Wed May 17th, 2017
When we pray, some people want to write-off an answer as coincidence, but when is it just a coincidence and when is it a miracle? I would suggest that your attitude and openness to God plays a part in the answer.
Archbishop William Temple replied to his critics who regarded answered prayer as no more than coincidence, “When I pray, coincidences happen; when I don’t, they don’t.”
The fact is that we can pray for someone who is seriously ill who may have only a 10% chance of survival. If they survive it may be that they were just ‘lucky’ enough to be in the 10% who survive anyway.
Is it worth praying?
Firstly, there are different views of God, or ‘theologies’, most of which recognise that God listens to every prayer and that prayer can change his mind. The Bible doesn’t teach that God is personally responsible for everything that happens (although one theology, that of ‘determinism’, would tell you so). When we pray, we are often therefore not involved in changing God’s mind, but solely asking him to change the circumstances of individuals. For example, Betty might have a cancer diagnosis and want to get better, so we pray to God for her healing. If Betty recovers, then we should be grateful to God that he has answered our prayer. Mark tells us that we should always believe that God will answer our prayers:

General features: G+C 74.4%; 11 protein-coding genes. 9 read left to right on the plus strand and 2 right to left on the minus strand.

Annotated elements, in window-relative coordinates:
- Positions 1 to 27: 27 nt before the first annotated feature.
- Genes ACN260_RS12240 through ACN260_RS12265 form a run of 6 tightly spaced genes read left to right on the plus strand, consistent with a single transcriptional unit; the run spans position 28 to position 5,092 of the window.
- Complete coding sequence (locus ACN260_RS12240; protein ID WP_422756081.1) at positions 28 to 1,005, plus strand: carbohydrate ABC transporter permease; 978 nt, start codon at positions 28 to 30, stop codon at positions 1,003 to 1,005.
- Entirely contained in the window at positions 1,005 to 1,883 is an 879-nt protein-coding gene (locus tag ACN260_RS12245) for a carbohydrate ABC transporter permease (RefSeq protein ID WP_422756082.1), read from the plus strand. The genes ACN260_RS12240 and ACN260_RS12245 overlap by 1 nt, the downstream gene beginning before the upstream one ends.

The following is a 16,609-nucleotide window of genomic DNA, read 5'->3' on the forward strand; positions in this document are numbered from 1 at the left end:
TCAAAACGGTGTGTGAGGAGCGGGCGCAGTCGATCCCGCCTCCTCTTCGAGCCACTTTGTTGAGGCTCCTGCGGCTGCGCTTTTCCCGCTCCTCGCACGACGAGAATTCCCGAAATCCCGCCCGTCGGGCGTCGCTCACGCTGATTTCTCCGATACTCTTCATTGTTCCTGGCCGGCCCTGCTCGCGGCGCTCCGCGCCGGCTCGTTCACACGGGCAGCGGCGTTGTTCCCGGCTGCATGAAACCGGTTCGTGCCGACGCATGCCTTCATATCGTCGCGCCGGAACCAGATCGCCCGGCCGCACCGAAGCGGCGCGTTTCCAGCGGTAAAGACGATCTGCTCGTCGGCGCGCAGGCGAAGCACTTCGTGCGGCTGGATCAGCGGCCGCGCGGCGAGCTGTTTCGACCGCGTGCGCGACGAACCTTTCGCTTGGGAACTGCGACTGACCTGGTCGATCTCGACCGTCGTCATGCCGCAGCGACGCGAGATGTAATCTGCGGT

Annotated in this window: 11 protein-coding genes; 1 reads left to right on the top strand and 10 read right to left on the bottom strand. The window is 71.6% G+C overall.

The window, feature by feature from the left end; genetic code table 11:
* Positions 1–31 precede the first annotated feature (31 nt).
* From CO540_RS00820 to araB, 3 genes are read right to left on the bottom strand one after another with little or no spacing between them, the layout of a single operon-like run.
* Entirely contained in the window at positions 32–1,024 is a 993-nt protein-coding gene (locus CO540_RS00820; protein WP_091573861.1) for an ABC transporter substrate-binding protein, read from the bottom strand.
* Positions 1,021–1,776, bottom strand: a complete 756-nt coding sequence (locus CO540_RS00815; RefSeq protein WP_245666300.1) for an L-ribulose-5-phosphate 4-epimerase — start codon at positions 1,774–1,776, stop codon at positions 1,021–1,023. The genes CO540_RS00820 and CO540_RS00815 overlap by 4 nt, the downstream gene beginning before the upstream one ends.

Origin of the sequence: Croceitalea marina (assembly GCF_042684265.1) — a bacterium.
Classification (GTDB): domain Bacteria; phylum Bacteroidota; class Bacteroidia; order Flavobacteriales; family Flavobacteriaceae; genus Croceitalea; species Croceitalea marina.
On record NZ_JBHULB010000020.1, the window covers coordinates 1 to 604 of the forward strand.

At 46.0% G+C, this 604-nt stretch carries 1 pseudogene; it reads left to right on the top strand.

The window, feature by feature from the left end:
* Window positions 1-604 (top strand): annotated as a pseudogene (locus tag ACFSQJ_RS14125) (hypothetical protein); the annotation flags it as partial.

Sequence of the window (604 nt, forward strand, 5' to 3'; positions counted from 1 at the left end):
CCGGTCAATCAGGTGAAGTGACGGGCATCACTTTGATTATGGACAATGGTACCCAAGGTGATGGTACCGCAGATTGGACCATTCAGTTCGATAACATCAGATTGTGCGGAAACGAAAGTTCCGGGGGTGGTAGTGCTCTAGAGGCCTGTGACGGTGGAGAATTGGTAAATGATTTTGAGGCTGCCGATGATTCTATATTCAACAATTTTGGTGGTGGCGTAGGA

Mark 11:24 Therefore, I tell you, all the things you pray and ask for—believe that you have received them, and you will have them.
When we pray therefore, we should always be looking for and expecting the answer.
If we believe it is just down to luck, then we should at least remember William Temples words and realise that our ‘luck’ changes when we pray. In fact it isn’t that we are lucky people, but rather that we are ‘blessed’ people. God shows us His grace and kindness and this results in the changes we pray for.
Mark 11: 25 And whenever you stand praying, if you have anything against anyone, forgive him, so that your Father in heaven will also forgive you your wrongdoing. HCSB
What if we pray and nothing happens?